I have both Sony and Samsung 65" 4K TVs and I find 3D distracting even when calibrated correctly. While a cool effect, I can't watch a repeated viewing of a film that way. Life of Pi included.
Beyond the obvious light reduction and colour change, I find 3D to:
- strain my eyes, I feel them going cross-eyed at times and the pressure on eye muscles to be discomforting throughout the viewing
- have a 'shiny' look to the image. It has a look of silver on objects; as if light is being reflected off objects in the film (not in the HT)
If I were to have a permanent change in video, I prefer native high frame rate (48fps) over 3D.
I managed to see The Hobbit: The Desolation of Smaug last night in native 48fps aka HFR (with Dolby Atmos), 2K (on dual Christies) and in 3D. I had to remove the glasses many times, but watched the 'less 3D parts' with my own eyes and also through one lens of the glasses for a while (with the other eye closed). The amount of consistent resolution in HFR exceeds the current 24fps system. There is so much more information squeezed out of the 2K system this way (too bad it wasn't in 4K, as it was shot in 5K). It took about 30 minutes to adjust to this new presentation. It's superior in so many ways, but a real departure from classic filmmaking.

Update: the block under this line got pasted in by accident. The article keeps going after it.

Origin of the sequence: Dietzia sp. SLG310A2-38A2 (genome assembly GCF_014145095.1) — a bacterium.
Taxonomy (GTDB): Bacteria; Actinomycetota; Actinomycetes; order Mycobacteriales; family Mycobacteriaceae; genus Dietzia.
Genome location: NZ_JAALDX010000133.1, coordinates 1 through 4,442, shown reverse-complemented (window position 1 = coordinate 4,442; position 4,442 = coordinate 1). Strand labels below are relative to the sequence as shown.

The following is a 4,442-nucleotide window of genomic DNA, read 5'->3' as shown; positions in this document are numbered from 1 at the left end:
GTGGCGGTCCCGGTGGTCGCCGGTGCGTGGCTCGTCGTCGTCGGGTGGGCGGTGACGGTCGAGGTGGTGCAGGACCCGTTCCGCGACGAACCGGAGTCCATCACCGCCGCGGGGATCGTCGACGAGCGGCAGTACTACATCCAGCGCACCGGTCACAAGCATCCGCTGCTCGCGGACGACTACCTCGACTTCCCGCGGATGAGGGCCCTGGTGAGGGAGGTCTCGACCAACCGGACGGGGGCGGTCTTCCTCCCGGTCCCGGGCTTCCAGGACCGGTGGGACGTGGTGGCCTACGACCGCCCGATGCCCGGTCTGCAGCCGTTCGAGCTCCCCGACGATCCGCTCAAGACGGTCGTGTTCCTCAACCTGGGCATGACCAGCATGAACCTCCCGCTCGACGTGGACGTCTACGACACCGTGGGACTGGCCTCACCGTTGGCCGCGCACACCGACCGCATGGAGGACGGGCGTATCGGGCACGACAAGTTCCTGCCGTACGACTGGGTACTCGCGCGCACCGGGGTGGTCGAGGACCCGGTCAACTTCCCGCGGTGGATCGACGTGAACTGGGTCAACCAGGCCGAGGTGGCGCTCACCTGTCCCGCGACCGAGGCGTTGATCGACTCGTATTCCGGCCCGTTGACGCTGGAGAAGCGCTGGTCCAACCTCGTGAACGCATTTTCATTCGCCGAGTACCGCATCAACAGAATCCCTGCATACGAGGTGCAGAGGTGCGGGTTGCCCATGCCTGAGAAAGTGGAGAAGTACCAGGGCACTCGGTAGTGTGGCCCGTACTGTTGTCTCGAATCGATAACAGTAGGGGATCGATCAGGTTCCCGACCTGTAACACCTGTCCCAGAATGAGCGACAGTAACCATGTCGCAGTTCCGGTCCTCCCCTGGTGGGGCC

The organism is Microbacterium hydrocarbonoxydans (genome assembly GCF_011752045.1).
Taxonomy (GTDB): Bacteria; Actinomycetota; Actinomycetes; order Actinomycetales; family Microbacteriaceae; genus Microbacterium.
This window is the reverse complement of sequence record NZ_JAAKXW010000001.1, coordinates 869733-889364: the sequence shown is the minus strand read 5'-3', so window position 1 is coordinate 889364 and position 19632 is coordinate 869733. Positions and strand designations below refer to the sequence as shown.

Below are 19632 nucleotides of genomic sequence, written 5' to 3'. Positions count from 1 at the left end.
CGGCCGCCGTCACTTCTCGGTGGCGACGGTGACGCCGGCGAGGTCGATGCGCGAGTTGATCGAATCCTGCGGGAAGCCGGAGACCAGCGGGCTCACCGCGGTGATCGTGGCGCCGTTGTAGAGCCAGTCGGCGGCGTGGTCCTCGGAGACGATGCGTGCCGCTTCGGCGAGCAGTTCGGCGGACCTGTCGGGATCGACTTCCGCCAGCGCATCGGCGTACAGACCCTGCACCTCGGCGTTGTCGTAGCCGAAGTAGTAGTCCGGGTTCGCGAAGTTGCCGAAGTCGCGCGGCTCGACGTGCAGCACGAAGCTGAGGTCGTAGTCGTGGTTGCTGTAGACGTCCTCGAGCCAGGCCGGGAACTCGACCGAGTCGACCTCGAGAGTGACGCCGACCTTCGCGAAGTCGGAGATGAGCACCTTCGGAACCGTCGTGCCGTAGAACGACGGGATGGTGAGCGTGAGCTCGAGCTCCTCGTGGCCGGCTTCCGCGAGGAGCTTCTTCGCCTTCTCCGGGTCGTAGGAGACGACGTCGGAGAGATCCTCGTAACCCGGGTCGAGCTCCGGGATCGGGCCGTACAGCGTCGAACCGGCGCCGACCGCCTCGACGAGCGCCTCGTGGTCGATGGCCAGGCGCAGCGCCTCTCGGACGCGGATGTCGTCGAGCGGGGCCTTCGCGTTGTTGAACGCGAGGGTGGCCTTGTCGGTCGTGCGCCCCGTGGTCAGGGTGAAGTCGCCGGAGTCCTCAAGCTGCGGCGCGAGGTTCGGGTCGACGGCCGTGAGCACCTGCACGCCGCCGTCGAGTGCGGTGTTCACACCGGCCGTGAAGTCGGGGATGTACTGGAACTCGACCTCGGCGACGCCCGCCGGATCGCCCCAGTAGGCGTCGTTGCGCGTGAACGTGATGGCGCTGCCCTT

Oh, and the image is "not sped up" as some interpret it. Cinematographers just need to slow down their camera pans and not bounce them up and down like POV TV shows using cameras attached to the operator's waist. It's going to require a change in how movies are shot and include blur during fast moving pans/images. As we naturally move our eyes left to right and turn our heads, everything blurs for a moment until I eye fixate on a still image. With HFR, there is very little blur. The problem (or distraction for some) is that our eyes stay fixed at a point on the screen; seeing HFR images move so quickly without the natural blur we have as humans detach us from the film because it conflicts with how we see naturally. What I made sure I did was add in my own blur by moving my eyes around on screen looking at everything in the frame, much like I would when looking out a window watching and event. Problem solved. It didn't feel unnatural anymore because I created my own blur. Who stares in one spot in real life, anyway? Not I. HFR in its current form requires a bit of viewer responsibility to 1. BLINK and 2. Move your eyes all over the screen and look at everything to get your blur back! Or filmmakers need to add in some blur during those moments to prevent people from vomiting. Edited by Michael Osadciw - 12/28/13 at 6:30am